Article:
The most famous example of a European given a land grant during Mexico's rule of California was John Sutter, who was awarded a large holding in the Central Valley.
Another European dreamer, Father Eugene MacNamara, also was given a large land grant in the valley. While Sutter met with some prosperity, at least until gold was discovered, MacNamara had only a fleeting moment of success, then abject failure.
Born in County Clare, Ireland, in 1814, MacNamara studied as a seminarian in Paris. After his ordination, he returned to Ireland, where his criticism of the bishop he served under resulted in his exile. Traveling about the world for the next several years, he ended up in British Guiana, where in a short time he was sent packing again for criticizing the local bishop.
During the late summer of 1844, McNamara was in Mexico and began to formulate an audacious plan. Mexico's hold over its northern territory of California was tenuous and becoming more so with a steady influx of U.S. residents from Mexico's ambitious and expanding neighbor to the north, the United States.
To assist Mexico's control over California, McNamara planned to bring a massive influx of Irishmen to Mexico's northern territory and establish them as productive farmers in the Central Valley and as a buffer against American encroachment.
In June 1846, MacNamara's plan was approved by the California General Assembly in Los Angeles and his land grant covered "all the land lying between the San Joaquin River and the Sierra Nevada and extending from the Cosumnes River near Sacramento south to near San Gabriel." Pio Pico, the governor of California, approved and signed off on the grant, which was dated July 4, 1846.
MacNamara's plan called for farmers in Ireland to sell their land to pay for passage to California. Once on MacNamara's lands, the immigrants would be given 4,000 acres to farm or raise cattle on.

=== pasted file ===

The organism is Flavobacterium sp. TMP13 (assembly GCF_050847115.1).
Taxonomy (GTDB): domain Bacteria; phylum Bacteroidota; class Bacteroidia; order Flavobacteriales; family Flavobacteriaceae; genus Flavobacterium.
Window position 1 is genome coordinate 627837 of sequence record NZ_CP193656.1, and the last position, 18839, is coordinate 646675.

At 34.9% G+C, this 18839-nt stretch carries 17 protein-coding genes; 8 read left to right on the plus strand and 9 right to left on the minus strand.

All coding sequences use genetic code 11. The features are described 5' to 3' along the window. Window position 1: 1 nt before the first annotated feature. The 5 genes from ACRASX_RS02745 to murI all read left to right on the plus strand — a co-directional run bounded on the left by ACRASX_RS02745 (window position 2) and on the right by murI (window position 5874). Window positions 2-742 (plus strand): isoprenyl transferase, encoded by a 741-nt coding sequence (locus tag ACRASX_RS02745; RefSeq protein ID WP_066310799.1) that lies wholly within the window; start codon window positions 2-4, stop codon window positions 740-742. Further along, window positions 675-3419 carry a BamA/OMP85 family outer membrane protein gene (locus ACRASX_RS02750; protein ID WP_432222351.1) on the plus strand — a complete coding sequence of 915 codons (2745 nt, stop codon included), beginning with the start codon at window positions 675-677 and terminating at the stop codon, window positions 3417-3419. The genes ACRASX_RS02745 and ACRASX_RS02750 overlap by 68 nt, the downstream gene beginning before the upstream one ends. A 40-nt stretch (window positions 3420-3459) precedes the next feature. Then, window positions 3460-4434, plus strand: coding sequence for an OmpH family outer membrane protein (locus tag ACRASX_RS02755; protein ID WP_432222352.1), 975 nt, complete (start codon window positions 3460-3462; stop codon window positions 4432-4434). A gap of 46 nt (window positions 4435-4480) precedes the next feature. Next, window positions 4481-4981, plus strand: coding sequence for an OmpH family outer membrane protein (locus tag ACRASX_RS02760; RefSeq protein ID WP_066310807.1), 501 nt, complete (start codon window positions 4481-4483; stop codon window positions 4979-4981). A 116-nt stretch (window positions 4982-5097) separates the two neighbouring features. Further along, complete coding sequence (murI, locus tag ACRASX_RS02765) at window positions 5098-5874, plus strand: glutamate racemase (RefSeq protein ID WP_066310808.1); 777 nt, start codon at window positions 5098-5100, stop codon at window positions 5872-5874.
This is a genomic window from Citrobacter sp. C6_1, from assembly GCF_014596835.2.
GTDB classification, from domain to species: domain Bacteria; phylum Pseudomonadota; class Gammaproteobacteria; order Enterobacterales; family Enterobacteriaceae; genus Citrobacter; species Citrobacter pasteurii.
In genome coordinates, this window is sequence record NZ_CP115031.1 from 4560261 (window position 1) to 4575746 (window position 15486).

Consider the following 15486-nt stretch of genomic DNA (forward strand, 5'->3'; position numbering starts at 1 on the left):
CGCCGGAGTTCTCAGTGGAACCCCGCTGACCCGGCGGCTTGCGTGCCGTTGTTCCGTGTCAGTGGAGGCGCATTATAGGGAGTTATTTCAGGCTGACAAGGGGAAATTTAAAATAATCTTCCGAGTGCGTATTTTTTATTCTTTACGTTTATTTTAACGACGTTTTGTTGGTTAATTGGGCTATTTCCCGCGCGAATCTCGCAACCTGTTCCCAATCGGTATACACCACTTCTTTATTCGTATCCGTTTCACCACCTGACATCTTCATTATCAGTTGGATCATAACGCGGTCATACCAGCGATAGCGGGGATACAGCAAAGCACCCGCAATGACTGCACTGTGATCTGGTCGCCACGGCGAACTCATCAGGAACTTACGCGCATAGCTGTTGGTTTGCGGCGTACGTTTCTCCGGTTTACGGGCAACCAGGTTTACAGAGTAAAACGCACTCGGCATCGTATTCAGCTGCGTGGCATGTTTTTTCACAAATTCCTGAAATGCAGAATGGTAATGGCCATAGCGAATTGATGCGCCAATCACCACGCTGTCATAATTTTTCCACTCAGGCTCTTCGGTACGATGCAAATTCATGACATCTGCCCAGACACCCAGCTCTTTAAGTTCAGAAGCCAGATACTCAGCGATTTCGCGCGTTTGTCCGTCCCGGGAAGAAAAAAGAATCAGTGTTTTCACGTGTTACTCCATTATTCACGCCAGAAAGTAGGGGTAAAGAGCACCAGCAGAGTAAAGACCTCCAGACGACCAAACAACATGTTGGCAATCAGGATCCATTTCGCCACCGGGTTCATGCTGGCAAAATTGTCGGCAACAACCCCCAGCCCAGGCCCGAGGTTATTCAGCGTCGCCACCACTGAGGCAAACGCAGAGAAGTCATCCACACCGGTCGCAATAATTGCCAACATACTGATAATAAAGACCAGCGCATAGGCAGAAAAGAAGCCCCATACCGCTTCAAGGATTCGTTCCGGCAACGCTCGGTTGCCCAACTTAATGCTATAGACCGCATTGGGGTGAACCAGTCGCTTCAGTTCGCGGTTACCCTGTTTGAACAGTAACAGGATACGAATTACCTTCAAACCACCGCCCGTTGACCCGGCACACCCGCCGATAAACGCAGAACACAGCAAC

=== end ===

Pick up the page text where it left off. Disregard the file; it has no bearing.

To entice Irish immigration to California, the new landowners were exempted from taxes for several years and given other enticements such as no fees for merchandise they brought with them.
The plan seemed guaranteed for success; however, one thing threw a monkey wrench into it.
On July 7, 1846, the U.S. Pacific squadron appeared off the coast near Monterey. Upon landing, troops proceeded to raise the U.S. flag over the city; both it and California were declared part of the United States. Once under U.S. rule, the land grants of the previous rulers were ignored or only upheld after long and costly legal battles.
In MacNamara's case, with no Irishmen yet on his land, his grant was ignored.
MacNamara left for Mexico City, where he tried to push his plan. But with California under U.S. control, there was no point in the pursuit. What became of MacNamara has been left to rumor. Stories vary that he returned to Ireland or that he died at sea in 1853. Father MacNamara's plan failed and no Irish colony in the Central Valley was established.
Sources: The Modesto Bee: March 16, 1980; The California: Sept. 29, 1847
James McAndrews Jr. is a docent and board member of the Great Valley Museum. Send comments or questions to firstname.lastname@example.org.